In his recently announced Global Nuclear Energy Partnership (GNEP), President Bush identified two challenges that could limit the growth of nuclear power – waste disposal and nonproliferation. It was the focus on these two challenges that led DOE to emphasize reprocessing, specifically UREX + separations – a new type of reprocessing that is more proliferation resistant, since this would reduce the quantity and harmful nature of the waste to be disposed of.
Given the current state of the market, this focus on reprocessing may seem a bit strange or out of place, and this is perhaps why this initiative has received a somewhat lukewarm response by the industry. (Some industry participants may go so far as to think that the purpose of GNEP was to re-introduce reprocessing into the U.S. fuel cycle. We do not believe that this is a correct reading, but also think that the government could have done a better job framing GNEP. However, this is better left as a subject for another editorial.)
We would submit that there are three challenges facing nuclear power from the standpoint of the fuel cycle. In addition to waste disposal and nonproliferation, there is the question of the adequacy of the current front-end of the fuel cycle to meet requirements over the next ten or so years. While reprocessing does address the other two challenges, it does little to alleviate this third challenge of the supply woes that utilities currently face.
It is clearly governments’ job to plan for the future – to take a longer-term view of things than do individual companies – and thus pay attention to securing the path forward for nuclear power from a fuel cycle perspective is a legitimate and necessary goal. But, the government can be guilty of looking too far in the future, and ignoring the present. For instance, in the recent nuclear deal with India, the U.S. is promising to supply nuclear fuel. We would ask where is it going to get this fuel, and has it considered the impact of introducing more demand into a market where supplies are already extremely tight.
This does not mean that the initiative with India should not be pursued or that the general goal of constructing more reactors worldwide, which is what GNEP is all about, should be abandoned. It does mean that more attention needs to be paid to how the market will be supplied during this transition, which also will determine the base upon which future supply growth will take place. The availability of fuel is the bedrock of the policy for any source of energy, and nuclear power is no exception.
In terms of affecting supply during this transition period, governments play an important role, by virtue of inventory, trade, regulatory, and investment policies, among others. These activities have to be carefully balanced. For instance, inventories can be liquidated to fill supply “gaps,” but this activity runs the risk of depressing price and thus depressing the incentive for producers to further expand. Ultimately, it will be expansion of production, and not inventory sales, that will be the source upon which nuclear fuel supply depends.
Likewise, trade policies may be enacted to “support” domestic production or at least domestic companies, but can end up doing a considerable amount of damage if they stymie necessary supply. (We don’t necessarily believe that free trade and promoting domestic production are always mutually exclusive, depending on how these subjects are approached.) Since GNEP is a global initiative (at least it has “global” in its name), it is important for all governments to think beyond their parochial needs and determine what is best for the world at large. This is what’s being done on the “back end” with GNEP’s reprocessing initiative (although there is probably a case of one country pushing its reprocessing technology over another’s), but the general idea is how to contain proliferation and waste, to the betterment of all countries.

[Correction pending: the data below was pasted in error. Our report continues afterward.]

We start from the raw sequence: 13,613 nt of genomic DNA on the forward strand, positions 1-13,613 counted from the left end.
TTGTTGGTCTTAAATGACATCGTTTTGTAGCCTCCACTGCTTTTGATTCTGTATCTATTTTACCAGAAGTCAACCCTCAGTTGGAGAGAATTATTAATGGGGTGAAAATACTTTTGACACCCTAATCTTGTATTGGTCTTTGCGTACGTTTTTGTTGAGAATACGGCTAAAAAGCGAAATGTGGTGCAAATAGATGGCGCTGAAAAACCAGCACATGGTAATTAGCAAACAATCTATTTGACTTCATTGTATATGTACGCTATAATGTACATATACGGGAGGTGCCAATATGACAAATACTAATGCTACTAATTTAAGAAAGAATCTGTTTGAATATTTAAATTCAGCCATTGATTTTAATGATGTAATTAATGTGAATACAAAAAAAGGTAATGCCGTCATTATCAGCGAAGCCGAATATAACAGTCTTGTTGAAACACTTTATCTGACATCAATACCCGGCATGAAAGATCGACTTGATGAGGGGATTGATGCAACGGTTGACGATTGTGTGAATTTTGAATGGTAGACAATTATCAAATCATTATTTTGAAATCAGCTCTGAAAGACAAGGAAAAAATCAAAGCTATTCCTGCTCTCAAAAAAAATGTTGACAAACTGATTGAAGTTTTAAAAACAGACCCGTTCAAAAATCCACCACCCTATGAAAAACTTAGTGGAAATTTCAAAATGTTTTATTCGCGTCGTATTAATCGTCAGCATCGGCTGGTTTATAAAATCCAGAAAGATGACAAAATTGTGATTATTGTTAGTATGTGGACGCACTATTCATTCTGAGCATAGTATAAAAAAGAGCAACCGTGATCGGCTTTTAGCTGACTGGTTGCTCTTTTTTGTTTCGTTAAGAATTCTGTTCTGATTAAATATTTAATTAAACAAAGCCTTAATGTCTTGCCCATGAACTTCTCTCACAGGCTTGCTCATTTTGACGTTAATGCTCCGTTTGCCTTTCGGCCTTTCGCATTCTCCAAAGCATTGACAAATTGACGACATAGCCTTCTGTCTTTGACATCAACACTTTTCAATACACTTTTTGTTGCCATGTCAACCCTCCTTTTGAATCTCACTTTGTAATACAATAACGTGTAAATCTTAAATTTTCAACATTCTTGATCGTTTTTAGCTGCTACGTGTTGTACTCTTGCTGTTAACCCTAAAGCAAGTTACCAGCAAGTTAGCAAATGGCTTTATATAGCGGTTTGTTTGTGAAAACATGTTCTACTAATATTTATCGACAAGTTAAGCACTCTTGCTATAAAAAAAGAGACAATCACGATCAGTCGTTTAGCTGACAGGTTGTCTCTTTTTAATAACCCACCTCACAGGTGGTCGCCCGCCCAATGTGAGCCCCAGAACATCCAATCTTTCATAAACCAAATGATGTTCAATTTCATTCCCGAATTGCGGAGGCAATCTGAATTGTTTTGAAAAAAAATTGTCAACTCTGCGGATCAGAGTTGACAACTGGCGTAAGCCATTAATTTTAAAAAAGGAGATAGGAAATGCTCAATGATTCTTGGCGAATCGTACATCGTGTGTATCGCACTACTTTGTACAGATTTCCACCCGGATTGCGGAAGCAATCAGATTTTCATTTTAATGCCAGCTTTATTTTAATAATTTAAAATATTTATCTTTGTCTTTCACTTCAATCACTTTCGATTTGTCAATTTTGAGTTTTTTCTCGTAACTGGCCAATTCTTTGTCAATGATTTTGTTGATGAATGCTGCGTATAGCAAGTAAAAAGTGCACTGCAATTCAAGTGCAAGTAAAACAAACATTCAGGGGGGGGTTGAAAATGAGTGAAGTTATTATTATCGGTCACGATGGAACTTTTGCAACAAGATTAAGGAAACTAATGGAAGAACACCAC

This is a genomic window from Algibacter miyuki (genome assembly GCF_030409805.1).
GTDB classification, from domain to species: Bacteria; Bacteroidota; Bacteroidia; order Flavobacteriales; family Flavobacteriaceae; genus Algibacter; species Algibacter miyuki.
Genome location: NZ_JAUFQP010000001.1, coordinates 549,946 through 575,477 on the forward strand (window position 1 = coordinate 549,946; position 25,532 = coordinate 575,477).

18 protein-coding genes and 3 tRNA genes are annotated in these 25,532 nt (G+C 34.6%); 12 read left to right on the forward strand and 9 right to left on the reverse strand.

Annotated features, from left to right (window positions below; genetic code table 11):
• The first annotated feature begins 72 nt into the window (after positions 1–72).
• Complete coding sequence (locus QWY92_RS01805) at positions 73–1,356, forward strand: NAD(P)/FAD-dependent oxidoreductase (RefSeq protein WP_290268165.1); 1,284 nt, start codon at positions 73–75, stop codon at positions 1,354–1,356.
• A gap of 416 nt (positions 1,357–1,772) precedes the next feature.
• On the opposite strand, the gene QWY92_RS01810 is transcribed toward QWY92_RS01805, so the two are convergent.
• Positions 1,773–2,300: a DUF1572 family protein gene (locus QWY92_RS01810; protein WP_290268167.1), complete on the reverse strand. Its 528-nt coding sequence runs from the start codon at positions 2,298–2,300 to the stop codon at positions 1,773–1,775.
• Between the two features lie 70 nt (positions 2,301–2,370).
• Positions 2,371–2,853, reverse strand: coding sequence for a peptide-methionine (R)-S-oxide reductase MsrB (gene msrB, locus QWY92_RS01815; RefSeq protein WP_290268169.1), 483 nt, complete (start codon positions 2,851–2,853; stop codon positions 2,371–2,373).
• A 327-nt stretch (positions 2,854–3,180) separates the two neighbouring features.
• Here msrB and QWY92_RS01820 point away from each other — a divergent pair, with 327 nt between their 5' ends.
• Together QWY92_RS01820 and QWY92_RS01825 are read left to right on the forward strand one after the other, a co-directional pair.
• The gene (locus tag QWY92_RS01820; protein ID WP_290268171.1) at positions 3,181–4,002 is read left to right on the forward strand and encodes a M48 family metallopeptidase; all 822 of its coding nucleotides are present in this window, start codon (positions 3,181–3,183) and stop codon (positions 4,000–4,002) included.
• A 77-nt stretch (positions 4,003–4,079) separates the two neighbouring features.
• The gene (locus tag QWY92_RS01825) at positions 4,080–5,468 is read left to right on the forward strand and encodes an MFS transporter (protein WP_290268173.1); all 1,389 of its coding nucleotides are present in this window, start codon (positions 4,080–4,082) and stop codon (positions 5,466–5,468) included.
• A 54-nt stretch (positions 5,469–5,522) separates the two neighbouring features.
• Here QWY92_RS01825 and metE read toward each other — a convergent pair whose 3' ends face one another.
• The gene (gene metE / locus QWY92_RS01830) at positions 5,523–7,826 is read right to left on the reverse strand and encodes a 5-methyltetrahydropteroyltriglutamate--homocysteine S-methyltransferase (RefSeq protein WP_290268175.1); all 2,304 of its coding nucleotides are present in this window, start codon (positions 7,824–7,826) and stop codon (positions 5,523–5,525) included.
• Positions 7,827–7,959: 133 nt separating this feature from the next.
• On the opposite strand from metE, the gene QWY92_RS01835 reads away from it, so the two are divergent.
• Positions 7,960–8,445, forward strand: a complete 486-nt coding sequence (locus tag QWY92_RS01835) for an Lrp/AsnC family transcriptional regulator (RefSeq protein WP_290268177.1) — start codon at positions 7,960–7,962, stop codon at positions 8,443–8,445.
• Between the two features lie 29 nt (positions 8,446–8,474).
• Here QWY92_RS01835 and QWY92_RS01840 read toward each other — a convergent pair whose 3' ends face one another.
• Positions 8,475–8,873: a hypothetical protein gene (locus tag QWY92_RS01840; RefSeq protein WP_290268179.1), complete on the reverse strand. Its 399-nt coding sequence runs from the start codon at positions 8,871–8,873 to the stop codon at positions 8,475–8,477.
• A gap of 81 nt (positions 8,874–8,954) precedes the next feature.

Perhaps the U.S. government is staying clear of this third challenge because it believes that the market will take care of it. Indeed, there is a belief on the part of some market participants that prices have risen to the point where they should be more than adequate to stimulate sufficient supplies in the future. The corollary to this is that the market should reach an equilibrium soon and prices should stop rising.
However, there is another way of looking at this situation: the market is in the midst of a dramatic transformation, from a point where demand was stagnant and there was massive inventory liquidation (the 1980s and 1990s) to one where demand is growing and inventory supplies are being depleted. Much of this was the result of the integration of the Western and Eastern markets, where the East initially brought supplies to the market but little demand. Now, the East (Russia, China, and India) promises to bring much more demand to the market than supply. In rough terms, the East could go from contributing a net supply of about 50 million pounds to a net demand of around 50 million pounds, a swing of 100 million pounds, by 2025.
This type of transformation is difficult for any market to assimilate, as indicated by the rapid increase in price. If it turns out that the market is grossly undersupplied, a $100 price would make as much sense as a $7 price made in a grossly oversupplied market.
At this point, we don’t know how big this transformation will be. One of the goals of GNEP is that reactor expansion should be as large as possible, with all of the attendant benefits that nuclear power brings. However, robust nuclear power growth will make this market transformation all the more difficult. In this respect, consideration of the front end of the fuel cycle needs to be incorporated in any general policy if we want to get to where we’re going.